On the first day of the yatra, the idols of Lord Jagannath, Lord Balabhadra and Goddess Subhadhra are seated in separate chariots and carried with a grand procession to the Gundicha Temple - the aunt’s house of Lord Jagannath which is located only a few kilometers away. On the 10th day of the festival, the idols are brought back to the Jagannath Temple, and this return journey is called Bahuda Yatra.
Some of the other festivals celebrated in the temple are Shree Krushna Janma, Jhulan Yatra, Ganesh Chaturthi, Balabhadra Janma, Saptapuri Amabasya, Rahurekha Lagi, Badi Nrusimha Bije, Chitlagi Amabasya, Rishi Panchami, Holi, Ramnavami and others.
Image Gallery of Shree Jagannath Temple Puri
Architecture of Shree Jagannath Temple Puri
The main temple is located at the center of the inner courtyard on a raised platform. Built in Kalinga architectural style, the temple has four parts including Vimana, Jagamohana, Nata Mandapa and Bhoga Mandapa. The shrine has two temple structures – Rekha Deula and Pitha Deula, with the Vimana featuring Nagara type of Rekha Deula style while the Jagamohana featuring Pitha Deula style.
The Vimana has a Pancharatha ground plan with vertical shape at the bottom and curvilinear spire (Shikhar). Inside the Vimana, the idols of the main deities have been installed on a stone pedestal called Ratna Singhashana.
The entire shrine is surrounded by two huge concentric walls, while the inner wall is called ‘Kurma Prachira’ and the outer wall, which is 20 to 24 feet high, is called ‘Meghanada Prachira’. The outer wall has four gates – the east gate is known as Singha Dwara, west gate is called Vyaghra Dwara, north gate is called Hastidwara and south gate is known as Aswadwara.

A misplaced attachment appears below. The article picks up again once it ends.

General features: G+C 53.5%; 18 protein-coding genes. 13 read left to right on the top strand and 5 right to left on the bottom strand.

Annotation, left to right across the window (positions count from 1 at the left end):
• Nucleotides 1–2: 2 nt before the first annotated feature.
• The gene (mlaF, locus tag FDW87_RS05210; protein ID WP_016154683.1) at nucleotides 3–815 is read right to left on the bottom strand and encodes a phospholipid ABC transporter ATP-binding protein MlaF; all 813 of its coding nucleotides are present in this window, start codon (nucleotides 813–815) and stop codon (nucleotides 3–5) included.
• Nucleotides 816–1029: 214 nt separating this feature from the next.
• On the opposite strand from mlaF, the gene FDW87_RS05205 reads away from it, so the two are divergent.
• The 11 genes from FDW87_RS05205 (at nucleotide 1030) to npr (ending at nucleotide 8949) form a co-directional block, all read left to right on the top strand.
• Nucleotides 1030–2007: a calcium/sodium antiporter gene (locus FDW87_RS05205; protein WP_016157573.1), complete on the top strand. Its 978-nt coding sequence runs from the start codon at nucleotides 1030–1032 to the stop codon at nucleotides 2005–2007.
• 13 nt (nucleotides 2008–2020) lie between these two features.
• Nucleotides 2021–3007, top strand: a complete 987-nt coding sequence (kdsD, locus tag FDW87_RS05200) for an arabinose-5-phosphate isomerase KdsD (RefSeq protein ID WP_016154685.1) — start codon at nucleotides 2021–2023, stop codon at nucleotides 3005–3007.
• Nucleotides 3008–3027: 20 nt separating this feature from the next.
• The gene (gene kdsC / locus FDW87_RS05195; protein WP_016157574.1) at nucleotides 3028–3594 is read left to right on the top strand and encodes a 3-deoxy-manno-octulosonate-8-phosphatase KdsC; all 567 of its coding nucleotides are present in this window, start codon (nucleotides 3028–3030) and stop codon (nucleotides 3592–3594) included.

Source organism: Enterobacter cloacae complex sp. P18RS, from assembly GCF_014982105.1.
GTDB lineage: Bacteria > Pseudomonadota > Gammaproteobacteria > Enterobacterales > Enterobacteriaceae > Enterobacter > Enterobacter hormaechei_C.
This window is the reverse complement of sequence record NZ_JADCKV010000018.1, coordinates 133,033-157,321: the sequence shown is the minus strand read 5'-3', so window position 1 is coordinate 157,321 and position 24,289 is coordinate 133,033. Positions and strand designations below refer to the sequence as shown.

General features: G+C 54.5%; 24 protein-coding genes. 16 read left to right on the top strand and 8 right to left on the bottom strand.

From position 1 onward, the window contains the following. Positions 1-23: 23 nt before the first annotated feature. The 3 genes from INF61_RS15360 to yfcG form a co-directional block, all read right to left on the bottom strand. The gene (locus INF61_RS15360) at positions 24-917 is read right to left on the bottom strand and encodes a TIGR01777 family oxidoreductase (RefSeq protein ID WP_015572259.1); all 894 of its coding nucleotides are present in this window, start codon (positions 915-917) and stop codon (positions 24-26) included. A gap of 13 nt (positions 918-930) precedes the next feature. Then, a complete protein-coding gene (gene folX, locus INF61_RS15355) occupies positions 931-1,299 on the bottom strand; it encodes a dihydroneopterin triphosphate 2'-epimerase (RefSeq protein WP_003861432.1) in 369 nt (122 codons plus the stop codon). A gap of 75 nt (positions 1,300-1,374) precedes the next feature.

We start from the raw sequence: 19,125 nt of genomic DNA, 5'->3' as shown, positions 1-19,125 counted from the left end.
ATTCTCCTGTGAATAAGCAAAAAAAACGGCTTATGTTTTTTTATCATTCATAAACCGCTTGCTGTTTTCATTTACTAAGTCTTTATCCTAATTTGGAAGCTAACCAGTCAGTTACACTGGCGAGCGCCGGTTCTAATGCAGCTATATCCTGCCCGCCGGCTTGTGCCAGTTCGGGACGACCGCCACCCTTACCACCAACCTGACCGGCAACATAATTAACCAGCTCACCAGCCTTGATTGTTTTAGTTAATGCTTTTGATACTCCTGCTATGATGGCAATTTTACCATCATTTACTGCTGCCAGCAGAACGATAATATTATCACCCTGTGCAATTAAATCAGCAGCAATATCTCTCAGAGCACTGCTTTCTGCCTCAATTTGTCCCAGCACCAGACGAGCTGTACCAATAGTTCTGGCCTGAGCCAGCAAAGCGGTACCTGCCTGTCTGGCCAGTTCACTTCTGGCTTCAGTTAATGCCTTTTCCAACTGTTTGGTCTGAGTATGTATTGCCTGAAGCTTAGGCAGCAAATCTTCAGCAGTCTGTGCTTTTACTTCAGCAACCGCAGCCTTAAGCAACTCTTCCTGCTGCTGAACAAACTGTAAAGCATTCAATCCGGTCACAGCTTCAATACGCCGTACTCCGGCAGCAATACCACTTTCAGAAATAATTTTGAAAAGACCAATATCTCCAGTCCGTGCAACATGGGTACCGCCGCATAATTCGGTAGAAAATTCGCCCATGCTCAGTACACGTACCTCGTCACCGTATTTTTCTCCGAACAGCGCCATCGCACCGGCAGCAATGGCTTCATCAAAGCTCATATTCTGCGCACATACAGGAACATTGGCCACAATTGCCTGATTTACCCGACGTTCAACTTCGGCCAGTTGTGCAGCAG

There are a number of small temples and elevated platforms inside the premises. Besides these, there are seven wells, two gardens named Nilachala Upabana and Koili Baikuntha, a kitchen and a sacred banyan tree inside.
Inner Compound (Bhitara Bedha)
The inner compound of the shrine has as many as 76 sacred small temples, out of which the important ones are:
It is believed to be the oldest shrine in the inner compound. A famous Shakti Peeth, Vimala Temple houses an idol of four-armed Goddess Vimala, with one hand holding a Kalasa (Jar) while two others holding an Aksamala (Rosary) and human figure and the fourth one is in Varada Mudra (pose). An interesting aspect of this temple is that the Prasad which is offered to Lord Jagannath everyday is first offered to Goddess Vimala, and only then it is called Mahaprasad.
This temple is considered to be the guardian of the fire of the temple kitchen.
Satya Narayan Temple
This temple houses a four-armed granite idol of Shree Narayan, with a disc in one hand; conch and mace in the other two and fourth hand representing the Abhaya Mudra.
Believed to have been built by the Ganga Dynasty in the 12-13th century AD, Lakshmi Temple houses an idol of Goddess Gajalakshmi with four arms; the top two holding two elephants while the lower two representing Varada and Abhaya poses.
Shree Nrusimha Temple
Believed to be constructed prior to the Jagannath Temple, this temple is dedicated to Lord Nrusimha. It has a Pancharatha Rekha Deula style of architecture but without a prayer hall. The temple houses a small idol of the deity.
Dedicated to the Sun God, this temple houses an image of Sun, which is believed to have been brought by King Narasimha Deva of the Bhoj Dynasty from the Konark Temple.
Bata Ganesha Temple
This temple, dedicated to Lord Ganesha, is located below the sacred banyan tree called Kalpabata, located in the premises.
Nrutta Ganapati Temple
Believed to be built in the 13th century AD, the Nrutta Ganapati Temple houses an eight-armed idol of Lord Ganesha in a dancing pose.
This temple houses an idol of Goddess Saraswati along with images of Goddesses Sasthi, Savitri and Gayatri.